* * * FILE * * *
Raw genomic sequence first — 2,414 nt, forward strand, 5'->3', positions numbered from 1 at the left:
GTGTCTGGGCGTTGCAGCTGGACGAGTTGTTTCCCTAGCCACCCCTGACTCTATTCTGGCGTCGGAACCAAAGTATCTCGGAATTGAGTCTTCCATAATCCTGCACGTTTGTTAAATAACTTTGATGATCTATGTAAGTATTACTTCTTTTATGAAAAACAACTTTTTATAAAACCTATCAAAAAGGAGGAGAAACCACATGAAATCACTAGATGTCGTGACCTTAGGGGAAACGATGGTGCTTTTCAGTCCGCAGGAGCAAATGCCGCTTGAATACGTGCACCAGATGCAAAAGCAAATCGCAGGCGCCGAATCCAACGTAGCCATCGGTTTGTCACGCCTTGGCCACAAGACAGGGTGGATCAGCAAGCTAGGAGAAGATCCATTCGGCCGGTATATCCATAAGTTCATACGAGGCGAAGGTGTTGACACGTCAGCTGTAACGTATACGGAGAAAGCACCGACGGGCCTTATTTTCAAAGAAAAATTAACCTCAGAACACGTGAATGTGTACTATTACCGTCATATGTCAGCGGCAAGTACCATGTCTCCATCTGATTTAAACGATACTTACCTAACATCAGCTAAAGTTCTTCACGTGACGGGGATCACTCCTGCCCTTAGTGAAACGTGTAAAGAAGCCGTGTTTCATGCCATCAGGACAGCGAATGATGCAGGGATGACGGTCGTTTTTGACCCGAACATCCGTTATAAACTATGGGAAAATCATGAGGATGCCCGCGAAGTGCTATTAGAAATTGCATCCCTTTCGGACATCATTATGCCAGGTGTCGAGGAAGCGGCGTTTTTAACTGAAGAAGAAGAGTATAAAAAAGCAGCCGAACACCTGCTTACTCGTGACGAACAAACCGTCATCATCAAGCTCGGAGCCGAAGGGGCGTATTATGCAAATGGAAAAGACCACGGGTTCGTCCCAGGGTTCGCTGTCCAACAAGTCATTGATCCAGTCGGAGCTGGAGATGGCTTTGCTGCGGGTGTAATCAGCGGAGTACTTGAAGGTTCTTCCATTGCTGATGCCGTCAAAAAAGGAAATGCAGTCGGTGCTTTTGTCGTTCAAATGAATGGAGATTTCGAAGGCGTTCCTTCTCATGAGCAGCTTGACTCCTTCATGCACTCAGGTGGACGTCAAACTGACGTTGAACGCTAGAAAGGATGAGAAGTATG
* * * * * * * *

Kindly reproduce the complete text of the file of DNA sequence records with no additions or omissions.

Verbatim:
Raw genomic sequence first — 2,414 nt, forward strand, 5'->3', positions numbered from 1 at the left:
GTGTCTGGGCGTTGCAGCTGGACGAGTTGTTTCCCTAGCCACCCCTGACTCTATTCTGGCGTCGGAACCAAAGTATCTCGGAATTGAGTCTTCCATAATCCTGCACGTTTGTTAAATAACTTTGATGATCTATGTAAGTATTACTTCTTTTATGAAAAACAACTTTTTATAAAACCTATCAAAAAGGAGGAGAAACCACATGAAATCACTAGATGTCGTGACCTTAGGGGAAACGATGGTGCTTTTCAGTCCGCAGGAGCAAATGCCGCTTGAATACGTGCACCAGATGCAAAAGCAAATCGCAGGCGCCGAATCCAACGTAGCCATCGGTTTGTCACGCCTTGGCCACAAGACAGGGTGGATCAGCAAGCTAGGAGAAGATCCATTCGGCCGGTATATCCATAAGTTCATACGAGGCGAAGGTGTTGACACGTCAGCTGTAACGTATACGGAGAAAGCACCGACGGGCCTTATTTTCAAAGAAAAATTAACCTCAGAACACGTGAATGTGTACTATTACCGTCATATGTCAGCGGCAAGTACCATGTCTCCATCTGATTTAAACGATACTTACCTAACATCAGCTAAAGTTCTTCACGTGACGGGGATCACTCCTGCCCTTAGTGAAACGTGTAAAGAAGCCGTGTTTCATGCCATCAGGACAGCGAATGATGCAGGGATGACGGTCGTTTTTGACCCGAACATCCGTTATAAACTATGGGAAAATCATGAGGATGCCCGCGAAGTGCTATTAGAAATTGCATCCCTTTCGGACATCATTATGCCAGGTGTCGAGGAAGCGGCGTTTTTAACTGAAGAAGAAGAGTATAAAAAAGCAGCCGAACACCTGCTTACTCGTGACGAACAAACCGTCATCATCAAGCTCGGAGCCGAAGGGGCGTATTATGCAAATGGAAAAGACCACGGGTTCGTCCCAGGGTTCGCTGTCCAACAAGTCATTGATCCAGTCGGAGCTGGAGATGGCTTTGCTGCGGGTGTAATCAGCGGAGTACTTGAAGGTTCTTCCATTGCTGATGCCGTCAAAAAAGGAAATGCAGTCGGTGCTTTTGTCGTTCAAATGAATGGAGATTTCGAAGGCGTTCCTTCTCATGAGCAGCTTGACTCCTTCATGCACTCAGGTGGACGTCAAACTGACGTTGAACGCTAGAAAGGATGAGAAGTATG